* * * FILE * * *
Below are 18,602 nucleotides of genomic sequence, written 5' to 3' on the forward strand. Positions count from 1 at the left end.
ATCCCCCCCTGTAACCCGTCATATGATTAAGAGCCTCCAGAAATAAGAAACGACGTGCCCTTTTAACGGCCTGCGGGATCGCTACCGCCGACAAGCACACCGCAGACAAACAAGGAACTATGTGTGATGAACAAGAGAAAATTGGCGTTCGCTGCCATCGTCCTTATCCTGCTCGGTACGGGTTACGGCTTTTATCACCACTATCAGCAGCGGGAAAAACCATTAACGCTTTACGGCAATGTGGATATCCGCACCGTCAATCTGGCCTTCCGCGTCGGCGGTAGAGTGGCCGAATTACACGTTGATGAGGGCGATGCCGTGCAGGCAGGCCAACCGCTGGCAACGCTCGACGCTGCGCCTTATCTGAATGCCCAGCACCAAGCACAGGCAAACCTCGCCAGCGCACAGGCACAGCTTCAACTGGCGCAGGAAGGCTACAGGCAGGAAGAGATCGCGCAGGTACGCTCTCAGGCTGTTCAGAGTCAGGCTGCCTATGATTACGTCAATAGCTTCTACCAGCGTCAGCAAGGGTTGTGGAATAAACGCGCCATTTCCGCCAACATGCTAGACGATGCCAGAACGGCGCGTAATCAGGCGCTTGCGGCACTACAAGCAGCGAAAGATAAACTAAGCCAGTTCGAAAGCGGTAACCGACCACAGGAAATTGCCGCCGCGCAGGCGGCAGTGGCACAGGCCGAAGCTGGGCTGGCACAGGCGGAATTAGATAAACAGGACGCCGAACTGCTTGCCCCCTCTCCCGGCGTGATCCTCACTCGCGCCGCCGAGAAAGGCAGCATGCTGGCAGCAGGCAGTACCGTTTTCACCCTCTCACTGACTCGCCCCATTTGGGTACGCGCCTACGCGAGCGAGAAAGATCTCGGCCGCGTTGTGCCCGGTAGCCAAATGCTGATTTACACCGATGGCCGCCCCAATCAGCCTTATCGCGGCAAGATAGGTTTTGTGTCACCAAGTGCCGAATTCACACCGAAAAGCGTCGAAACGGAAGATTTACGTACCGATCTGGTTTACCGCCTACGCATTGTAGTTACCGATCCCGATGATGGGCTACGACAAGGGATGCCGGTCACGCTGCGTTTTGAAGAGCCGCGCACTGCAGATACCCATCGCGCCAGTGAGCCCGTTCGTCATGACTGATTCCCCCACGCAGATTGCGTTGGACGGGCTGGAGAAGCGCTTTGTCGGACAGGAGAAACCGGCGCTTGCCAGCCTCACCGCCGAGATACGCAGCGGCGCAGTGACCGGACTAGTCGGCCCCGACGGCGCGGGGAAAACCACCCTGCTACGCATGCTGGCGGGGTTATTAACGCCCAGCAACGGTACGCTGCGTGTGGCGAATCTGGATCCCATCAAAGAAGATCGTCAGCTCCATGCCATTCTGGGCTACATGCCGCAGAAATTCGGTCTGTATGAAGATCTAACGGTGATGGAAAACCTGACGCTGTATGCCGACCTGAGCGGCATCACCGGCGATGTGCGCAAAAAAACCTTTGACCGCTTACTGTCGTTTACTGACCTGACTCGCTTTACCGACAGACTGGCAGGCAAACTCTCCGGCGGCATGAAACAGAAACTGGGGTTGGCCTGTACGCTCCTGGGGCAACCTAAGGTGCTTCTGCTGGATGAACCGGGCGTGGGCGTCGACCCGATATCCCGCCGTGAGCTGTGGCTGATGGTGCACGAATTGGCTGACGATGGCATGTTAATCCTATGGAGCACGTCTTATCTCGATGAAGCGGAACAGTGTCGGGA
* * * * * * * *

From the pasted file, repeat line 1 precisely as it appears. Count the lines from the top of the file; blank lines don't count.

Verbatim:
Below are 18,602 nucleotides of genomic sequence, written 5' to 3' on the forward strand. Positions count from 1 at the left end.